At the beginning of Bangkok 8: A Novel, by John Burdett, we meet a pair of cops, former thugs who have had their brains dismantled and reassembled by a Buddhist Abbot. As we learn over time, they are honest cops in a way that makes just about everyone uncomfortable. They are Thai, and from the beginning we learn that cops are not supposed to be honest (otherwise, as one citizen point out, their pay would have to be increased and that would increase taxes).
That, of course is itself an oversimplification. The two are sent to tail an American marine. Two hours later the marine is dead in an unlikely fashion, trapped in a car with a bunch of poisonous snakes on yaa baa, the local amphetamine coctail. One of the cops dies trying to save the american. It is the sort of thing an arhat would do — a buddhist saint. The other cop, Sonchai, is devastated by the loss of his soul brother. It is seen as perfectly natural that he will kill those responsible for his partner’s death.
This doesn’t go over so well with the Americans charged with investigating the death of the marine. Sonchai has had extensive experience dealing with the west; his mother was a prostitute who was kept by a succession of western men in Europe and the United States. Even so, the female FBI agent sent to work with him is a source of mystery and frustration. She, in turn, is baffled by the way the one clean cop in Bangkok idolizes his boss, a gangster in cop’s clothes.
Sonchai is an intelligent man, very observant, who can see his own past lives and feel the histories of the people around him. This does not strike him as odd or even particularly noteworthy. It’s not some secret power he uses to solve cases. It’s just an empathy he has that lets him see below the surface of the people he meets, allowing him to reach conclusions that would be difficult to arrive at logically.
Obviously, the clash between western and eastern thought is a big theme in this story. This theme is made most obvious in the context of the sex trade. Prostitutes, brothels, minor wives, and other more disturbing forms of people selling their bodies for money, security, or even love abound, and give ample opportunity to contrast cultural responses. Sonchai’s own feelings on the subject are very complicated, and are almost as confusing to his countrymen as to westerners.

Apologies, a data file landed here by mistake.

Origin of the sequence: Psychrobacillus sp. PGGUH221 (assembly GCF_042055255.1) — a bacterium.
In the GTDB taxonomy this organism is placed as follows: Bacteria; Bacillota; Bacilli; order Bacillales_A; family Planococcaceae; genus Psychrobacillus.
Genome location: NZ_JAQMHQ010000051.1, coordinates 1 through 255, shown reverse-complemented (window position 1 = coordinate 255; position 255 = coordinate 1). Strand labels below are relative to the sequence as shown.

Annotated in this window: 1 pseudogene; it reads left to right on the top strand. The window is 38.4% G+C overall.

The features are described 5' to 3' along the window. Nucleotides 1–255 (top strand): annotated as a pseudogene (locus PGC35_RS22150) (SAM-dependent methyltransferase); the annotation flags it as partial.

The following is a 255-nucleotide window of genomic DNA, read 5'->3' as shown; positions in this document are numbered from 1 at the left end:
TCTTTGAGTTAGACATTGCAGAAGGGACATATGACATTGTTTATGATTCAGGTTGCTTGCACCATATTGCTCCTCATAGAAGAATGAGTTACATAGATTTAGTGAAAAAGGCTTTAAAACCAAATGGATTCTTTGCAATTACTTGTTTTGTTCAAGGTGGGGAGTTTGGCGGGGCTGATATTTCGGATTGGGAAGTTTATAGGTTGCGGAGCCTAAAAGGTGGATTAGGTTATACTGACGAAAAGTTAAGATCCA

There are times when the author gets a bit preachy about the subject, and unfortunately one of the preachiest times is the last chapter of the book. It is a satisfying last chapter on some levels, but it actually embraces the very patness the previous chapter openly rebelled against, which is disappointing. The actions of one of the characters in the last chapter defied reason.
Last chapter notwithstanding, this was a really good read. I like stories that effectively portray a view of life different than mine, in such a way that it makes complete sense. This story succeeds admirably on that scale. In addition, it’s not a half-bad mystery. There are a lot of different forces in conflict with one another (some of whom never emerge from the shadows, which is cool), and its got old alliances, betrayals, gut-wrenching evil, and revenge. Not everyone is completely sane.
It’s really not a thriller, thought there are plenty of tense moments, and even some intense ones. The author does an excellent job communicating the extremity of situations (some very bad) without being gratuitous. You see enough to fill in the blanks. I like that in a story. This book was a fun read with plenty of food for thought, and if you don’t mind things getting a little gritty sometimes (although not nearly as explicit as many other things I’ve read lately), then you might want to give this one a try. I’m sure glad I did.
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